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Some Samsung users say Note 7 replacement phones are overheating

Just two weeks after Samsung launched its new Galaxy Note 7 smartphone, the company issued a major recall following dozens of complaints the device caught on fire while charging.

Just two weeks after Samsung launched its new Galaxy Note 7 smartphone, the company issued a major recall following dozens of complaints the device caught on fire while charging.

Samsung may have more trouble on its hands with the Galaxy Note 7 recall.

Customers in South Korea who received a replacement device have reportedly complained the phone’s battery is overheating and drains too quickly after use, according to a report by YTN, a TV network in the country.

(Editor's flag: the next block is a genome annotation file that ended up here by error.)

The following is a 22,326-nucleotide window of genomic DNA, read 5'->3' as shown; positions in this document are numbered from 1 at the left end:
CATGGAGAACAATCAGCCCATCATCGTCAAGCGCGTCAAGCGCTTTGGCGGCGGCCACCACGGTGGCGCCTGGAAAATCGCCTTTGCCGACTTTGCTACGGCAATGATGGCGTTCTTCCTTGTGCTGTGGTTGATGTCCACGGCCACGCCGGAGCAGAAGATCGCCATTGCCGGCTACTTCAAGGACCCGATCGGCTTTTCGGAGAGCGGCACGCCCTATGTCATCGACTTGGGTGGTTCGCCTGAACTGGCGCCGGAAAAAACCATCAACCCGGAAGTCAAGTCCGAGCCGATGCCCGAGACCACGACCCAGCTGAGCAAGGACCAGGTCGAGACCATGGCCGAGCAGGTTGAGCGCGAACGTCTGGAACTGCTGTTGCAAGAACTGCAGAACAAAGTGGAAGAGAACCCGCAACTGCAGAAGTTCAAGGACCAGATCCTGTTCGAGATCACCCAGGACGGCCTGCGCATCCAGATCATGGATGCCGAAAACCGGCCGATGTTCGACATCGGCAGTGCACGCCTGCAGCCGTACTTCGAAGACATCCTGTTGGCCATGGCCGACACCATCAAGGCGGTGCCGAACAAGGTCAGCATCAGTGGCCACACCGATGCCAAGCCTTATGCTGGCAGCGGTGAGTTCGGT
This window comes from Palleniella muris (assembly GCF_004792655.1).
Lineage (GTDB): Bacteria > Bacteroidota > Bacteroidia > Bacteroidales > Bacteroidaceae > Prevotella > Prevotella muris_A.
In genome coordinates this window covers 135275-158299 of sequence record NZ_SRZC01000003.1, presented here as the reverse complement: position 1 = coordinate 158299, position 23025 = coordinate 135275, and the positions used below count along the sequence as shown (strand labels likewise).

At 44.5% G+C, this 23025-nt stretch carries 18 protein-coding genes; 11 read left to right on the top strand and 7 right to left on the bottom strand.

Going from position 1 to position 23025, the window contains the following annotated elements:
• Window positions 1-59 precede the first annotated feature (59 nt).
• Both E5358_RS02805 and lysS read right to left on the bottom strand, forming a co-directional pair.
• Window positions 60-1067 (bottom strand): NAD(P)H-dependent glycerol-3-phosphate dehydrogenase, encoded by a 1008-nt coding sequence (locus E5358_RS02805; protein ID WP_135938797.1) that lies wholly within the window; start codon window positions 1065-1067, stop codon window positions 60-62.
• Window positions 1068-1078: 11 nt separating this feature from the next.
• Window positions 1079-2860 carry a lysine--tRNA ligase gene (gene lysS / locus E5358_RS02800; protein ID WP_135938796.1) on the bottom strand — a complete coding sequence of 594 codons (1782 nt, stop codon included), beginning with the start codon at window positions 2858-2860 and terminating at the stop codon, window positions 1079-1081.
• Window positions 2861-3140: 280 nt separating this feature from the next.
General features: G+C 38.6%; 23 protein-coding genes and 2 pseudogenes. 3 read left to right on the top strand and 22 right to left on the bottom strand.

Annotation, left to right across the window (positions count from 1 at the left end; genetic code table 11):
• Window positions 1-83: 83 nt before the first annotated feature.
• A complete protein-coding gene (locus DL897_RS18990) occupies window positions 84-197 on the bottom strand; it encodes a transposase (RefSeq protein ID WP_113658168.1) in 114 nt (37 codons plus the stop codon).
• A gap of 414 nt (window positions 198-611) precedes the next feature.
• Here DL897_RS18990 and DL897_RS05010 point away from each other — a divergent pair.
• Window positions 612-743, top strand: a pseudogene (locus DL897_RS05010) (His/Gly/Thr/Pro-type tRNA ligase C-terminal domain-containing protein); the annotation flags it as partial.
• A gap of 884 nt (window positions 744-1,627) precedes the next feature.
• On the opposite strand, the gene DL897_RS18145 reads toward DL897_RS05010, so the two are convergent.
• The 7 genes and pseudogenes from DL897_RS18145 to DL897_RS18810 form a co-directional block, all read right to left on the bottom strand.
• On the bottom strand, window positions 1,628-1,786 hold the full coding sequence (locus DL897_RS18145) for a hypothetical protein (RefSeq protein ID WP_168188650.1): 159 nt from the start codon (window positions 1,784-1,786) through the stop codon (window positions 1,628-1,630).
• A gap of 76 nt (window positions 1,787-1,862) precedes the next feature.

A spokeswoman for the electronics giant confirmed to CNNMoney that it’s gotten complaints of “isolated cases” in its home country, but said the problems were due to other production issues and “completely unrelated to batteries.”

Samsung’s began a global recall of the Note 7 after numerous reports of the phone catching on fire while charging.

The company, which said it sold 2.5 million Galaxy Note 7 devices before halting sales, believes the problem impacts just 0.1% of the devices. However, it’s still in the process of replacing previously sold devices as a safety measure.

“Our highest priority is our customers,” Tim Baxter, Samsung Electronics America President and COO, said in an apology video last week. “With battery cell defects in some of our Note 7 phones, we did not meet the standard of excellence that you expect and deserve.”

The global device exchange program began Monday, starting in South Korea and a handful of European countries. The program launched in the U.S. on Wednesday.

By late Thursday, nearly half of the phones sold in the U.S. had been exchanged, Samsung said.

Sales will resume in South Korea on Wednesday Sept. 28 and in other countries when conditions allow, a company spokeswoman previously told CNNMoney.